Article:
Parties in Snake River Salmon Litigation Ask Court for More Time

The notice will allow negotiations to continue


Elizabeth Manning, Earthjustice,, (907) 277-2555

A coalition of fishing, conservation, and renewable energy groups, represented by Earthjustice, have jointly agreed, with the Biden administration, the states of Oregon and Washington, and the Nez Perce, Yakama, Warm Springs, and Umatilla Tribes to notify the court of an additional pause in litigation over dam operations on the Snake River for another 45 days.

The litigation, which challenges the latest federal plan for hydropower operations on the Snake River for not doing enough to save salmon from extinction, was set to resume after being on hold for the past two years.

“Extinction is not acceptable. Salmon are too important to Tribal Nations and to the ways of life, economies and ecosystems of the Pacific Northwest,” said Earthjustice Senior Attorney Amanda Goodin. “On an issue this important, we need to take more time to see if we can move forward outside of the courtroom.”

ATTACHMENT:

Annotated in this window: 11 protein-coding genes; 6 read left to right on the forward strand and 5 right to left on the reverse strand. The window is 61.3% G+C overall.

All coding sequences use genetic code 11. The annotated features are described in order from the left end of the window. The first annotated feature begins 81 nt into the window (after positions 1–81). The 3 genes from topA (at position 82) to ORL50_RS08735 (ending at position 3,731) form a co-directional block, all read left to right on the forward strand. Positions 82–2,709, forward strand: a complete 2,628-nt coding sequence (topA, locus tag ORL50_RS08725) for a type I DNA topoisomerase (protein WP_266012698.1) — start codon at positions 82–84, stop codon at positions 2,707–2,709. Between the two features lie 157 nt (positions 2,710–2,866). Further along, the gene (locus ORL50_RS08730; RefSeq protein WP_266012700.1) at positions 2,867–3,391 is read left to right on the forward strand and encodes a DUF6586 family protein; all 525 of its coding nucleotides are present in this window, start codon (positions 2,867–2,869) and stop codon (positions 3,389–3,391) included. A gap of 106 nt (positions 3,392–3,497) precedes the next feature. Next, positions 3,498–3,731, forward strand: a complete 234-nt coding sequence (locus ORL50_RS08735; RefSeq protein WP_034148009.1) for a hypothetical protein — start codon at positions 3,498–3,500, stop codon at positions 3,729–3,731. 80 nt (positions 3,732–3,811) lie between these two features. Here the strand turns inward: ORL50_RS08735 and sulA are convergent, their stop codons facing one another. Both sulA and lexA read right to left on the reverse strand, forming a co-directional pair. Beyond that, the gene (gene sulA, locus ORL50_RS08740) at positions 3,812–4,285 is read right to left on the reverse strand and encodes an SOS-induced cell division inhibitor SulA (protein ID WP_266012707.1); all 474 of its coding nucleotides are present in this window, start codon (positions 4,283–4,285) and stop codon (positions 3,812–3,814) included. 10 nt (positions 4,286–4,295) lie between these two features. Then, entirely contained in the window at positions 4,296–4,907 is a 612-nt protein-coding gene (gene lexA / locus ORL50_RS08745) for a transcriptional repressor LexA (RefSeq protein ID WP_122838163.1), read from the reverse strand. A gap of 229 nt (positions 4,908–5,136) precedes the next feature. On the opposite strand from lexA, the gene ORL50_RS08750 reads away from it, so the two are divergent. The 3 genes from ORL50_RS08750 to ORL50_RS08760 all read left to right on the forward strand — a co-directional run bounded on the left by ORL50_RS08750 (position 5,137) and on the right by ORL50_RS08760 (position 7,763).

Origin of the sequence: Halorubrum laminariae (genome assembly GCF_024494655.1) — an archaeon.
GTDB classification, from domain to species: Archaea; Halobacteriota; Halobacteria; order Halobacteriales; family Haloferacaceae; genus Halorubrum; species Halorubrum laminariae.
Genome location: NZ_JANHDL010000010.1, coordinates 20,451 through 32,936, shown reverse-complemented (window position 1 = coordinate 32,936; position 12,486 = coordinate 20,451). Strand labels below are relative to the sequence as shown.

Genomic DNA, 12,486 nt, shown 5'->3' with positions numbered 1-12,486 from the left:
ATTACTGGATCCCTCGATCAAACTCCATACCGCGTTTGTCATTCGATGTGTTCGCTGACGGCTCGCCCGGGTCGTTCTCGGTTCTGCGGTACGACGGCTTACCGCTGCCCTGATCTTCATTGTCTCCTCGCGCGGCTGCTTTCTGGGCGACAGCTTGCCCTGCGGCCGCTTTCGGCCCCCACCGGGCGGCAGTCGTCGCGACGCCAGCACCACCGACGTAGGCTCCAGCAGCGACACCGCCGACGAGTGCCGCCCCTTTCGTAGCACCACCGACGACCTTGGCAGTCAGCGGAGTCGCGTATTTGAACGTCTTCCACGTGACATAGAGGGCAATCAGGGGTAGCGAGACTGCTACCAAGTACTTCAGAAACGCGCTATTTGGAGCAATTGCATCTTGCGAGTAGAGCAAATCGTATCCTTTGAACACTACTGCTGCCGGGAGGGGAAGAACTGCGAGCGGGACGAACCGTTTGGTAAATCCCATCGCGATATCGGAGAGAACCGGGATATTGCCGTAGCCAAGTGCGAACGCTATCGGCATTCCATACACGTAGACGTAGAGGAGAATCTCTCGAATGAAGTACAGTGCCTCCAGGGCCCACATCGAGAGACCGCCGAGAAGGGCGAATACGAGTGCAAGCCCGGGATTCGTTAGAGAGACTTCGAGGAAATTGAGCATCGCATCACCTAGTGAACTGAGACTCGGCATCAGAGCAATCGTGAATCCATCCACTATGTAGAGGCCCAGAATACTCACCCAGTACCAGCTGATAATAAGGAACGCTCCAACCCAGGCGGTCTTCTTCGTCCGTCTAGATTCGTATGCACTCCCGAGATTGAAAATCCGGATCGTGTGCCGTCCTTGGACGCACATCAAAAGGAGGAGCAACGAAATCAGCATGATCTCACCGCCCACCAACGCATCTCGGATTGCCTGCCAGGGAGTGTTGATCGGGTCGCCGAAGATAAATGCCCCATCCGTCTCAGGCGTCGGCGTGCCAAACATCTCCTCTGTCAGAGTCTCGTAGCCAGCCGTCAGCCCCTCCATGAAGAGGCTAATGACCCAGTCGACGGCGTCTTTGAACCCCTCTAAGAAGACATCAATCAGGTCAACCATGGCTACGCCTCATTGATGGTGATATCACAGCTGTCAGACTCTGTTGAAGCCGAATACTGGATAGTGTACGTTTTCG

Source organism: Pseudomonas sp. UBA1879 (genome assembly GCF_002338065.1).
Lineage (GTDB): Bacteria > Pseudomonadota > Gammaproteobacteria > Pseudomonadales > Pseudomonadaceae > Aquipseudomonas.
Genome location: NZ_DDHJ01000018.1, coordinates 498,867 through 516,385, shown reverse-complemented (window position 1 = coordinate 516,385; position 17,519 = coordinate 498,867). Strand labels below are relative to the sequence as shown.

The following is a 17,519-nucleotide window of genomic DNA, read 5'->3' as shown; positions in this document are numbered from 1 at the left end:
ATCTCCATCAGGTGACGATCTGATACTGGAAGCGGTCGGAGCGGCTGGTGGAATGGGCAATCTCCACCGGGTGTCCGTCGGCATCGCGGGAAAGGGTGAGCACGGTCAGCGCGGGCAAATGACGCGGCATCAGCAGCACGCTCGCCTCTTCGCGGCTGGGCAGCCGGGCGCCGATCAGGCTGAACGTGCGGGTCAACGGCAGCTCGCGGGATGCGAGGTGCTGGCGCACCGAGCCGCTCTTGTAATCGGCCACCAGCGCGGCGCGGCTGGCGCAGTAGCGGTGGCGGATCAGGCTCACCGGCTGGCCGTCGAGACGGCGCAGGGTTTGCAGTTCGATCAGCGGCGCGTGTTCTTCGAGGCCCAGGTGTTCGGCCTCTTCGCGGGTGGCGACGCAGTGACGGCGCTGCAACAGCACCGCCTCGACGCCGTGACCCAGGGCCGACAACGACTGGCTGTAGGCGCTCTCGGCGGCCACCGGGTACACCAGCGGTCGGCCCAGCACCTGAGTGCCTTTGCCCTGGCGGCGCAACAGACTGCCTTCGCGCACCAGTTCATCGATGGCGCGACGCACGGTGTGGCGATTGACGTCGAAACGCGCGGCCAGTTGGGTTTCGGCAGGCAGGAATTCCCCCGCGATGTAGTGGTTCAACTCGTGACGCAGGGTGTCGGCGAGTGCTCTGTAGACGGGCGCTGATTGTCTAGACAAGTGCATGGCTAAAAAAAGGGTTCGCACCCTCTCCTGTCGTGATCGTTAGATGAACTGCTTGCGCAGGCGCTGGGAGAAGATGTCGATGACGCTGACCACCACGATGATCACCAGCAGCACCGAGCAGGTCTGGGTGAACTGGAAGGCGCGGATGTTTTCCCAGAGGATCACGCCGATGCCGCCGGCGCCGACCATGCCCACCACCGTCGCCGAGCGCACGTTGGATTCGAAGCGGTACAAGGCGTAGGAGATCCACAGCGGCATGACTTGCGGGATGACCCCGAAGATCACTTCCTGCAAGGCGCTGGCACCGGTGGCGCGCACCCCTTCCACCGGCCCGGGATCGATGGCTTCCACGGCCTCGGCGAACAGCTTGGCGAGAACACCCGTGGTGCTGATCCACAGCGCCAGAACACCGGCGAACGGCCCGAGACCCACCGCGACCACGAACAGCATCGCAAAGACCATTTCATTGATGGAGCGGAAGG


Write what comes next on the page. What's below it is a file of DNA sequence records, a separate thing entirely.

The new litigation stay extension states that by Dec. 15, 2023, the plaintiffs and federal defendants will either request a multi-year stay of the litigation while a proposed package and commitments to restore Snake River salmon is implemented — or they will return to court.

The additional 45 days will allow the parties in the litigation listed above to present a proposed package of actions and commitments to other regional sovereigns and parties to the litigation and then work toward final review and approval of those actions and commitments.

While negotiations are ongoing, no one involved in the litigation is permitted to discuss the actions and commitments under consideration.

Earthjustice represents National Wildlife Federation, Sierra Club, Northwest Sportfishing Industry Association, Northwest Energy Coalition, Idaho Conservation League, Idaho Rivers United, Columbia Riverkeeper, the Pacific Coast Federation of Fishermen’s Associations, Institute for Fisheries Resources, and Fly Fishers International. The Nez Perce Tribe and state of Oregon are also aligned with these groups in litigation. A broad group of supporters and advocates are pushing to restore the Snake River and save wild salmon.

A sockeye salmon (Oncorhynchus nerka) in Little Redfish Lake Creek, Sawtooth National Recreation Area, Idaho.
A sockeye salmon (Oncorhynchus nerka) in Little Redfish Lake Creek, Sawtooth National Recreation Area, Idaho. (Neil Ever Osborne / Save Our Wild Salmon / iLCP)

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